As our beloved pets age, it's up to us to provide the best possible care. That means making changes to their care to accommodate their age and new habits. Last month we looked at identifying changes and what to expect during a Geriatric Exam. In this article, we will explore treatments that can help keep your pet feeling good even in old age.
FOCUS ON WELLNESS
Wellness is of the utmost importance to health and a major factor in your dog's happiness. An aging, enervated dog often feels gloomy, while an invigorated dog greets life daily with a wagging tail. Senior dogs can benefit greatly from a unique wellness program designed especially for them. Simple lifestyle changes, such as a proper diet, exercise and physical therapy can help older dogs feel and perform better in their daily lives.
Purchasing products for your home, such as orthopedic bedding, a raised bowl, steps or ramps leading to your dog's favorite spot, and "slipper" socks that have non-skid material on the bottom, can help ease the transition to old age for your pet. All of these products are easy to find online.
As pets become older, it becomes harder to digest their food. Eating smaller, more frequent meals, and adding a supplement with enzymes and probiotics, plus omega-3 fatty acids and a multivitamin, can be a good idea.
Older dogs with arthritis and degenerative joint problems can greatly benefit from holistic medicine. Veterinarians who practice holistic medicine are also trained in traditional practices, and use all appropriate treatment modalities to keep a dog healthy. Alternative therapies that may especially benefit older pets include including acupuncture, chiropractic, ultrasound, massage therapy and laser therapy. Ultrasound uses high-energy sound waves to treat tendon and ligament injuries. As the tissues absorb the waves, they are converted to heat. This promotes collagen fiber formation to maximize the long-term strength of the tendon, and helps control the pain associated with arthritis.
Laser therapy treatment delivers high-spectrum light waves into the body, relieving discomfort and reducing stiffness. The safe, pain-free treatment can be used to treat a variety of injuries, pain, wounds, fractures, neurological conditions and dermatological problems.
Prolotherapy is a lesser-known treatment for weak and torn tendons and ligaments. The treatment involves injecting a solution into the affected ligaments and bony junctures, which causes the growth of new connective tissue. Pain is alleviated as the tendons and ligaments tighten and grow stronger. The therapy, which has been used in humans since the 1950s, can also be used to treat arthritis, hip dysplasia, knee problems, back pain, neck pain and other musculoskeletal ailments commonly found in dogs.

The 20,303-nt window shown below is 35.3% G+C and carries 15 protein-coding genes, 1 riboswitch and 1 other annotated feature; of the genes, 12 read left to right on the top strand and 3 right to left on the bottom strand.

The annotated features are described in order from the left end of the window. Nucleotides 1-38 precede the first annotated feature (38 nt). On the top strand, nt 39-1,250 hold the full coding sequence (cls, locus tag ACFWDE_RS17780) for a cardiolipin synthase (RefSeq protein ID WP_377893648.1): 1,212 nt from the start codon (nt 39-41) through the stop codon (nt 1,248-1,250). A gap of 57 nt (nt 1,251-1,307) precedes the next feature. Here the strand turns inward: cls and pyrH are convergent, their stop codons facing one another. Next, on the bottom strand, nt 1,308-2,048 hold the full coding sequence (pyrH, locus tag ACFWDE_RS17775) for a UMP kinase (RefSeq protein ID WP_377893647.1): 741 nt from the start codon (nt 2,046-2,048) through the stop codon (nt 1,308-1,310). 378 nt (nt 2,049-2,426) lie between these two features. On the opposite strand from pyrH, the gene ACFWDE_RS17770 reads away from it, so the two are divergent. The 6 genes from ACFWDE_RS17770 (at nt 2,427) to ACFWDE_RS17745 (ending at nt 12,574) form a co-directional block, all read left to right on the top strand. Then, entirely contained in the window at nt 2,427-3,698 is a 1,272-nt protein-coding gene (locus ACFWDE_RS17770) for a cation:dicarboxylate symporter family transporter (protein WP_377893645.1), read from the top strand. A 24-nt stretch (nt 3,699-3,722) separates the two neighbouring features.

Surgery can be a treatment option for some orthopedic diseases that grow worse as animal ages. When considering surgery for an older dog, it's best to first evaluate alternative options. Surgery and the risk of anesthesia may be great at any time in a pet's life, but are particularly problematic with an older animal.
Surgeries such as hip replacements and ACL surgery may be avoided with the application of prolotherapy. Back surgery may be avoided 50 percent of the time by acupuncture, electric stimulation and ultrasound treatments. When considering surgery, you should consult a good holistic veterinarian and at least get a consult on the new medical protocols available to you.
Unlike many prescriptions drugs, these holistic therapies have few side effects, promote overall natural healing and can help keep your older pet pain-free. Keep in mind, however, that pain is nature's way of curtailing an animal's activity. We need to remember that a dog or cat may need time to heal. Eliminating the pain does not mean the animal is healed and is ready to play.
WHEN TO LET GO
Of course, when it comes to senior dogs the most agonizing decision is when to let go. If your animal is no longer able to be active and enjoy their life and it is not possible for the condition to improve, it may be time. If your animal is in pain, and/or has stopped eating for a week, this may also be an indication that they have had enough. In nature, an animal would just curl up and die; in many cases, they can even will themselves to die.
Making the decision to euthanize our pets and dealing with our grief can cause great emotional stress. Still, choosing to euthanize your animal at the right time is a loving, compassionate choice. The animal just goes to sleep. This is a great blessing, and we are lucky to have this choice with our animals. Ultimately, they will look into your eyes and tell you when it's time to go.
Dr. Babette Gladstein